Germany will eventually ban new diesel cars, a positive step for future electric vehicle (EV) demand in the country. Chancellor Angela Merkel made the comment during a recent interview with Super Illu magazine.
Merkel said Britain and France’s plans to phase out internal combustion engine vehicles by 2040 is “the right approach,” but did name an exact year for a similar German ban.
She added that tax breaks will remain in place for diesel vehicles because they emit less carbon dioxide than gasoline-powered vehicles. In the interview, she also commented on the Volkswagen (ETR:VOW3) diesel emissions scandal, saying it is up to the company to regain the public’s trust. Merkel’s comments come ahead of a national election in September, where she is seeking a fourth term.
In May, Merkel attended a groundbreaking ceremony for Daimler’s (ETR:DAI) electric car factory and said the country and its automakers must invest heavily to ensure “that electric mobility is ready for the market as quickly as possible.” Germany has lagged in EV industry development, and Merkel has said the country will likely miss its target of bringing a million electric cars onto roads by the end of the decade.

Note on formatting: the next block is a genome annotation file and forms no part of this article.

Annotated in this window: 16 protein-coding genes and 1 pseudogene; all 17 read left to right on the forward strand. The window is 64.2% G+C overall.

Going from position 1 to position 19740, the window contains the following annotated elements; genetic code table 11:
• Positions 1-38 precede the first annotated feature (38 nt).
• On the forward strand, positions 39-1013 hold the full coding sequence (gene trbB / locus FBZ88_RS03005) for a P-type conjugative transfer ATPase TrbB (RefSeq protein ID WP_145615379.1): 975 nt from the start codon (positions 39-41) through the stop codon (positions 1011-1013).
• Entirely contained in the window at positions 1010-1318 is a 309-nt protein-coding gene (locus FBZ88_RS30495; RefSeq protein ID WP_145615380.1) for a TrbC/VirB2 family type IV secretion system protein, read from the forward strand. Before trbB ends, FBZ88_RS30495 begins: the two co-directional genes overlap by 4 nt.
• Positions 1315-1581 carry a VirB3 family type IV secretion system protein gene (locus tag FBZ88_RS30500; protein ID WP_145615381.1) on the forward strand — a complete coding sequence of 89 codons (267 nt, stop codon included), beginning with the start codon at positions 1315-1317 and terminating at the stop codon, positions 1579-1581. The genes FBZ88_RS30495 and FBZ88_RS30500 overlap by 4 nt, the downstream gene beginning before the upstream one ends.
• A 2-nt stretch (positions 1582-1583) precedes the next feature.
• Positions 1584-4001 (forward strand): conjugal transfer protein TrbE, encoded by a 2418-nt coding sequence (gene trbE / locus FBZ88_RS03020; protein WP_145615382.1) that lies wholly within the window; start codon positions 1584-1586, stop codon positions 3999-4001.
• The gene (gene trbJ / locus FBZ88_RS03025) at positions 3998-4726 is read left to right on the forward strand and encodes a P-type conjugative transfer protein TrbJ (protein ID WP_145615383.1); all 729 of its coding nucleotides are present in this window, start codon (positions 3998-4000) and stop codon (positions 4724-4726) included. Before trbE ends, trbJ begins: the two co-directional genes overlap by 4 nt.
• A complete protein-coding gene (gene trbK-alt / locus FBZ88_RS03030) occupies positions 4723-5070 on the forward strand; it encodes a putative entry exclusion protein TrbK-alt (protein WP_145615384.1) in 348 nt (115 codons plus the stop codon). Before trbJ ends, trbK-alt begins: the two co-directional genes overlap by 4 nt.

EV demand is growing worldwide as countries begin to implement tighter emissions regulations to curb pollution. The race is on to produce and capitalize on emerging demand for lithium-ion batteries, which power the cars.
In early August, German firm Terra E announced that it would chose one of five sites in Germany or a neighboring country as a location for its 34-GWh lithium-ion battery factory. The company plans to break ground in Q4 2019 and will reach full production in 2028. In Nevada, Tesla’s (NASDAQ:TSLA) gigafactory has already begun production; China is expected to control 65 percent of all battery production by 2021.
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Securities Disclosure: I, Melissa Shaw, hold no direct investment interest in any company mentioned in this article.